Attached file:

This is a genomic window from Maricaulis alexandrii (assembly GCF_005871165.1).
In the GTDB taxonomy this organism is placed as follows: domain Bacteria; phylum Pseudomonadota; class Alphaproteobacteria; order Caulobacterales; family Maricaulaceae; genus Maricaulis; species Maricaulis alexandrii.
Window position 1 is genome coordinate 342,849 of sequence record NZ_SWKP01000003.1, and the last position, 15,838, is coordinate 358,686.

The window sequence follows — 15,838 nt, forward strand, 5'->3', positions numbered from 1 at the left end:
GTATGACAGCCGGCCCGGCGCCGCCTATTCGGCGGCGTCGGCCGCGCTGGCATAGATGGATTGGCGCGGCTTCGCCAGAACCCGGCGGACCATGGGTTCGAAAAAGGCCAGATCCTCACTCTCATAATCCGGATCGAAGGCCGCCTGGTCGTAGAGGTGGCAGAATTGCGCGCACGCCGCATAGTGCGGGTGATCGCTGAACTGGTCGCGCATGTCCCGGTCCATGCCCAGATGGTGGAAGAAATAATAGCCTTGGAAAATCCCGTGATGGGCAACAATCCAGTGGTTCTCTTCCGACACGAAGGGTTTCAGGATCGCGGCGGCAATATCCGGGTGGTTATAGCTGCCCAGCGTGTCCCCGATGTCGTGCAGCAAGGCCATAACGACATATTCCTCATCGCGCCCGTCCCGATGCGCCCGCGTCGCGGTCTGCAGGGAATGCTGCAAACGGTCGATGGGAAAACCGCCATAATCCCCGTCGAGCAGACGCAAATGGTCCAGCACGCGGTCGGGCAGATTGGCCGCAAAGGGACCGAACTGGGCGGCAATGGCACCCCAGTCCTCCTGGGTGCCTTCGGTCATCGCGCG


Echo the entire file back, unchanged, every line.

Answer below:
This is a genomic window from Maricaulis alexandrii (assembly GCF_005871165.1).
In the GTDB taxonomy this organism is placed as follows: domain Bacteria; phylum Pseudomonadota; class Alphaproteobacteria; order Caulobacterales; family Maricaulaceae; genus Maricaulis; species Maricaulis alexandrii.
Window position 1 is genome coordinate 342,849 of sequence record NZ_SWKP01000003.1, and the last position, 15,838, is coordinate 358,686.

The window sequence follows — 15,838 nt, forward strand, 5'->3', positions numbered from 1 at the left end:
GTATGACAGCCGGCCCGGCGCCGCCTATTCGGCGGCGTCGGCCGCGCTGGCATAGATGGATTGGCGCGGCTTCGCCAGAACCCGGCGGACCATGGGTTCGAAAAAGGCCAGATCCTCACTCTCATAATCCGGATCGAAGGCCGCCTGGTCGTAGAGGTGGCAGAATTGCGCGCACGCCGCATAGTGCGGGTGATCGCTGAACTGGTCGCGCATGTCCCGGTCCATGCCCAGATGGTGGAAGAAATAATAGCCTTGGAAAATCCCGTGATGGGCAACAATCCAGTGGTTCTCTTCCGACACGAAGGGTTTCAGGATCGCGGCGGCAATATCCGGGTGGTTATAGCTGCCCAGCGTGTCCCCGATGTCGTGCAGCAAGGCCATAACGACATATTCCTCATCGCGCCCGTCCCGATGCGCCCGCGTCGCGGTCTGCAGGGAATGCTGCAAACGGTCGATGGGAAAACCGCCATAATCCCCGTCGAGCAGACGCAAATGGTCCAGCACGCGGTCGGGCAGATTGGCCGCAAAGGGACCGAACTGGGCGGCAATGGCACCCCAGTCCTCCTGGGTGCCTTCGGTCATCGCGCG